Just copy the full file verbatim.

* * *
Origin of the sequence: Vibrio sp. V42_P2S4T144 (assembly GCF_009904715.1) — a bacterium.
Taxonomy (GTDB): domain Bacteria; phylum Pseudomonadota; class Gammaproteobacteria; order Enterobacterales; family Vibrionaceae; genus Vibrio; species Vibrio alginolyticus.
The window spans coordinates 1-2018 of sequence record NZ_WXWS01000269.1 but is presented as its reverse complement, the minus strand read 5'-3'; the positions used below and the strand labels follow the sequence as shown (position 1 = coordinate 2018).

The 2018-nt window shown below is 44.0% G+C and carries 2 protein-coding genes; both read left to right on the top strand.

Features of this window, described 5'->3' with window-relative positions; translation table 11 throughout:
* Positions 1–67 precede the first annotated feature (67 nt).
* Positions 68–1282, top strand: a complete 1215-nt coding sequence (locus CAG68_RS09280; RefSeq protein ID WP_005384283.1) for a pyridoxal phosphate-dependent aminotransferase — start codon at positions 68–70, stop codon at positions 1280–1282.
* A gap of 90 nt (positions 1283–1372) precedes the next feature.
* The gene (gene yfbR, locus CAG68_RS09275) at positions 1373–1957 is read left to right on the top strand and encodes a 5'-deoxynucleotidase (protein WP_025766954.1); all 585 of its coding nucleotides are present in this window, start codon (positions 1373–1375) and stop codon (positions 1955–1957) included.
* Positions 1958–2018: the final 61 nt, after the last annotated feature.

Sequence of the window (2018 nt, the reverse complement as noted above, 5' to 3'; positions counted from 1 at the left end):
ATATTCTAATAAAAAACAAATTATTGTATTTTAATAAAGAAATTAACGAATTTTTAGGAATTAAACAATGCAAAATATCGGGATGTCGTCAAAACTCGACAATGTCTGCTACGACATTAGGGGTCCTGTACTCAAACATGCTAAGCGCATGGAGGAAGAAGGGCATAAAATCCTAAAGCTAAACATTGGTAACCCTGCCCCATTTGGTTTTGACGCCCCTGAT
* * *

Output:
Origin of the sequence: Vibrio sp. V42_P2S4T144 (assembly GCF_009904715.1) — a bacterium.
Taxonomy (GTDB): domain Bacteria; phylum Pseudomonadota; class Gammaproteobacteria; order Enterobacterales; family Vibrionaceae; genus Vibrio; species Vibrio alginolyticus.
The window spans coordinates 1-2018 of sequence record NZ_WXWS01000269.1 but is presented as its reverse complement, the minus strand read 5'-3'; the positions used below and the strand labels follow the sequence as shown (position 1 = coordinate 2018).

The 2018-nt window shown below is 44.0% G+C and carries 2 protein-coding genes; both read left to right on the top strand.

Features of this window, described 5'->3' with window-relative positions; translation table 11 throughout:
* Positions 1–67 precede the first annotated feature (67 nt).
* Positions 68–1282, top strand: a complete 1215-nt coding sequence (locus CAG68_RS09280; RefSeq protein ID WP_005384283.1) for a pyridoxal phosphate-dependent aminotransferase — start codon at positions 68–70, stop codon at positions 1280–1282.
* A gap of 90 nt (positions 1283–1372) precedes the next feature.
* The gene (gene yfbR, locus CAG68_RS09275) at positions 1373–1957 is read left to right on the top strand and encodes a 5'-deoxynucleotidase (protein WP_025766954.1); all 585 of its coding nucleotides are present in this window, start codon (positions 1373–1375) and stop codon (positions 1955–1957) included.
* Positions 1958–2018: the final 61 nt, after the last annotated feature.

Sequence of the window (2018 nt, the reverse complement as noted above, 5' to 3'; positions counted from 1 at the left end):
ATATTCTAATAAAAAACAAATTATTGTATTTTAATAAAGAAATTAACGAATTTTTAGGAATTAAACAATGCAAAATATCGGGATGTCGTCAAAACTCGACAATGTCTGCTACGACATTAGGGGTCCTGTACTCAAACATGCTAAGCGCATGGAGGAAGAAGGGCATAAAATCCTAAAGCTAAACATTGGTAACCCTGCCCCATTTGGTTTTGACGCCCCTGAT